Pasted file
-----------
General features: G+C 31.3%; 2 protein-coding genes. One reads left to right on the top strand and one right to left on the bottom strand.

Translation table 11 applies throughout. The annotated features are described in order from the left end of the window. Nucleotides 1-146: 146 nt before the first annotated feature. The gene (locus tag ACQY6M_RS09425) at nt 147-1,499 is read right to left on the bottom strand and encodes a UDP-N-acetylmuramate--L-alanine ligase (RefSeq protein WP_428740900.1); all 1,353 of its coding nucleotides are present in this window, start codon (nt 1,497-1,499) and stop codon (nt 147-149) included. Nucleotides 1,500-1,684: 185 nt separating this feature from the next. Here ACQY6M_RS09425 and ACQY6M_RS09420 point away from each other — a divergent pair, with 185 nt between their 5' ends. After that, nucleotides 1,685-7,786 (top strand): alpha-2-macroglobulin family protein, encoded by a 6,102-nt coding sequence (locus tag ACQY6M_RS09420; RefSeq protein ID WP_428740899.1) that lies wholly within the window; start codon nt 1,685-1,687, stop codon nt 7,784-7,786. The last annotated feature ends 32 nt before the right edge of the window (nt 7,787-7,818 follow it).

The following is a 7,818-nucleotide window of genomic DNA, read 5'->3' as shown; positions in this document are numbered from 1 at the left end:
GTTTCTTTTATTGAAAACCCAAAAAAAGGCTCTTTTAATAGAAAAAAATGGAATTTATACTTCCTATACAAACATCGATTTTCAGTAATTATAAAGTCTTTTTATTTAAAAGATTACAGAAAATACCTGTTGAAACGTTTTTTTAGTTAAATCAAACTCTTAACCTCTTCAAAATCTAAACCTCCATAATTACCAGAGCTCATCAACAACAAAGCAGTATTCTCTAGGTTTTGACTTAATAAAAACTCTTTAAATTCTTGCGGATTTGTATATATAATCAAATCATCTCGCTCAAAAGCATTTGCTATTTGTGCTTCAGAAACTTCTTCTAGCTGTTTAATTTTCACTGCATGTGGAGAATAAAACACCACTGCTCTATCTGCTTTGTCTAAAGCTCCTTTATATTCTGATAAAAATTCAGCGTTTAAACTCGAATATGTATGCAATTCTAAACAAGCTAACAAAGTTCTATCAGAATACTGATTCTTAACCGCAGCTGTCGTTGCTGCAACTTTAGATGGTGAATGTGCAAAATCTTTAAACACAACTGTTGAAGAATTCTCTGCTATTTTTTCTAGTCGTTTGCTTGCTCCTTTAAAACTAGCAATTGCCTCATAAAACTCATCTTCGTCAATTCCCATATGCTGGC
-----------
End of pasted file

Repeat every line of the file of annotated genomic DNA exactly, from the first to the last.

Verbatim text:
General features: G+C 31.3%; 2 protein-coding genes. One reads left to right on the top strand and one right to left on the bottom strand.

Translation table 11 applies throughout. The annotated features are described in order from the left end of the window. Nucleotides 1-146: 146 nt before the first annotated feature. The gene (locus tag ACQY6M_RS09425) at nt 147-1,499 is read right to left on the bottom strand and encodes a UDP-N-acetylmuramate--L-alanine ligase (RefSeq protein WP_428740900.1); all 1,353 of its coding nucleotides are present in this window, start codon (nt 1,497-1,499) and stop codon (nt 147-149) included. Nucleotides 1,500-1,684: 185 nt separating this feature from the next. Here ACQY6M_RS09425 and ACQY6M_RS09420 point away from each other — a divergent pair, with 185 nt between their 5' ends. After that, nucleotides 1,685-7,786 (top strand): alpha-2-macroglobulin family protein, encoded by a 6,102-nt coding sequence (locus tag ACQY6M_RS09420; RefSeq protein ID WP_428740899.1) that lies wholly within the window; start codon nt 1,685-1,687, stop codon nt 7,784-7,786. The last annotated feature ends 32 nt before the right edge of the window (nt 7,787-7,818 follow it).

The following is a 7,818-nucleotide window of genomic DNA, read 5'->3' as shown; positions in this document are numbered from 1 at the left end:
GTTTCTTTTATTGAAAACCCAAAAAAAGGCTCTTTTAATAGAAAAAAATGGAATTTATACTTCCTATACAAACATCGATTTTCAGTAATTATAAAGTCTTTTTATTTAAAAGATTACAGAAAATACCTGTTGAAACGTTTTTTTAGTTAAATCAAACTCTTAACCTCTTCAAAATCTAAACCTCCATAATTACCAGAGCTCATCAACAACAAAGCAGTATTCTCTAGGTTTTGACTTAATAAAAACTCTTTAAATTCTTGCGGATTTGTATATATAATCAAATCATCTCGCTCAAAAGCATTTGCTATTTGTGCTTCAGAAACTTCTTCTAGCTGTTTAATTTTCACTGCATGTGGAGAATAAAACACCACTGCTCTATCTGCTTTGTCTAAAGCTCCTTTATATTCTGATAAAAATTCAGCGTTTAAACTCGAATATGTATGCAATTCTAAACAAGCTAACAAAGTTCTATCAGAATACTGATTCTTAACCGCAGCTGTCGTTGCTGCAACTTTAGATGGTGAATGTGCAAAATCTTTAAACACAACTGTTGAAGAATTCTCTGCTATTTTTTCTAGTCGTTTGCTTGCTCCTTTAAAACTAGCAATTGCCTCATAAAACTCATCTTCGTCAATTCCCATATGCTGGC